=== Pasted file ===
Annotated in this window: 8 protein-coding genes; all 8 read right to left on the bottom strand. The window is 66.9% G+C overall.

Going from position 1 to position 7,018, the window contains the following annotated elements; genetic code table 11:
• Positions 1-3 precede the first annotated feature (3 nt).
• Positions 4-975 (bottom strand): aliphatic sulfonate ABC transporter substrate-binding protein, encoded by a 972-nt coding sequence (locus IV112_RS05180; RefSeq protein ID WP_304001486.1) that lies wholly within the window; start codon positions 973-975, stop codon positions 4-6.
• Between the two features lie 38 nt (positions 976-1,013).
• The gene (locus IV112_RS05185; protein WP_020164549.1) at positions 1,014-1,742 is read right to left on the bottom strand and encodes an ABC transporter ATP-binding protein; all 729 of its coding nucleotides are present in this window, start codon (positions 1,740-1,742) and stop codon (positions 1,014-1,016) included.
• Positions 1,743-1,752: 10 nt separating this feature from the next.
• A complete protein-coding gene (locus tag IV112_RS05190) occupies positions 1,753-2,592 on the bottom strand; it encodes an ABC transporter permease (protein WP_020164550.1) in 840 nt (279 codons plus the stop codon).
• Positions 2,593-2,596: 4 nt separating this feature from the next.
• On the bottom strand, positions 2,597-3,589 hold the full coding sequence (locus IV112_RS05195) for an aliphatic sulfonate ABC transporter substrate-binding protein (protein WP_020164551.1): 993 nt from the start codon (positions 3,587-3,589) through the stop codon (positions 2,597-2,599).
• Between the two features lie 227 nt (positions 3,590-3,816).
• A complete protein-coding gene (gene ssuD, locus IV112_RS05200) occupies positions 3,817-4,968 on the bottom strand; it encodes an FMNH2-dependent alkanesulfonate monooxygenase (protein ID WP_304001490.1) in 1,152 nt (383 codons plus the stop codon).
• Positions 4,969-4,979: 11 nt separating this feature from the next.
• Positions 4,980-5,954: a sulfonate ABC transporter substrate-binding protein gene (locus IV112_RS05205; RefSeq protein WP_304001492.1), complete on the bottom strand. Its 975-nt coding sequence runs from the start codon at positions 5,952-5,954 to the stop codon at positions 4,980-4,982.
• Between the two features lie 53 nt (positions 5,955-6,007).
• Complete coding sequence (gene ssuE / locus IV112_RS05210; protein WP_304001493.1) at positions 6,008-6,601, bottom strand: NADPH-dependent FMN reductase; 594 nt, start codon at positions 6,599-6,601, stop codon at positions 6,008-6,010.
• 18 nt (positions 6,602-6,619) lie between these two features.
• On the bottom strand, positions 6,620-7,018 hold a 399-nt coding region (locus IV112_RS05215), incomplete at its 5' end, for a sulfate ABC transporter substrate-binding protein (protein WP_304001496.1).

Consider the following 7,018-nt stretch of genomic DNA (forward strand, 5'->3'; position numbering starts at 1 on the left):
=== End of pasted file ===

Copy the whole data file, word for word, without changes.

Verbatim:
Annotated in this window: 8 protein-coding genes; all 8 read right to left on the bottom strand. The window is 66.9% G+C overall.

Going from position 1 to position 7,018, the window contains the following annotated elements; genetic code table 11:
• Positions 1-3 precede the first annotated feature (3 nt).
• Positions 4-975 (bottom strand): aliphatic sulfonate ABC transporter substrate-binding protein, encoded by a 972-nt coding sequence (locus IV112_RS05180; RefSeq protein ID WP_304001486.1) that lies wholly within the window; start codon positions 973-975, stop codon positions 4-6.
• Between the two features lie 38 nt (positions 976-1,013).
• The gene (locus IV112_RS05185; protein WP_020164549.1) at positions 1,014-1,742 is read right to left on the bottom strand and encodes an ABC transporter ATP-binding protein; all 729 of its coding nucleotides are present in this window, start codon (positions 1,740-1,742) and stop codon (positions 1,014-1,016) included.
• Positions 1,743-1,752: 10 nt separating this feature from the next.
• A complete protein-coding gene (locus tag IV112_RS05190) occupies positions 1,753-2,592 on the bottom strand; it encodes an ABC transporter permease (protein WP_020164550.1) in 840 nt (279 codons plus the stop codon).
• Positions 2,593-2,596: 4 nt separating this feature from the next.
• On the bottom strand, positions 2,597-3,589 hold the full coding sequence (locus IV112_RS05195) for an aliphatic sulfonate ABC transporter substrate-binding protein (protein WP_020164551.1): 993 nt from the start codon (positions 3,587-3,589) through the stop codon (positions 2,597-2,599).
• Between the two features lie 227 nt (positions 3,590-3,816).
• A complete protein-coding gene (gene ssuD, locus IV112_RS05200) occupies positions 3,817-4,968 on the bottom strand; it encodes an FMNH2-dependent alkanesulfonate monooxygenase (protein ID WP_304001490.1) in 1,152 nt (383 codons plus the stop codon).
• Positions 4,969-4,979: 11 nt separating this feature from the next.
• Positions 4,980-5,954: a sulfonate ABC transporter substrate-binding protein gene (locus IV112_RS05205; RefSeq protein WP_304001492.1), complete on the bottom strand. Its 975-nt coding sequence runs from the start codon at positions 5,952-5,954 to the stop codon at positions 4,980-4,982.
• Between the two features lie 53 nt (positions 5,955-6,007).
• Complete coding sequence (gene ssuE / locus IV112_RS05210; protein WP_304001493.1) at positions 6,008-6,601, bottom strand: NADPH-dependent FMN reductase; 594 nt, start codon at positions 6,599-6,601, stop codon at positions 6,008-6,010.
• 18 nt (positions 6,602-6,619) lie between these two features.
• On the bottom strand, positions 6,620-7,018 hold a 399-nt coding region (locus IV112_RS05215), incomplete at its 5' end, for a sulfate ABC transporter substrate-binding protein (protein WP_304001496.1).

Consider the following 7,018-nt stretch of genomic DNA (forward strand, 5'->3'; position numbering starts at 1 on the left):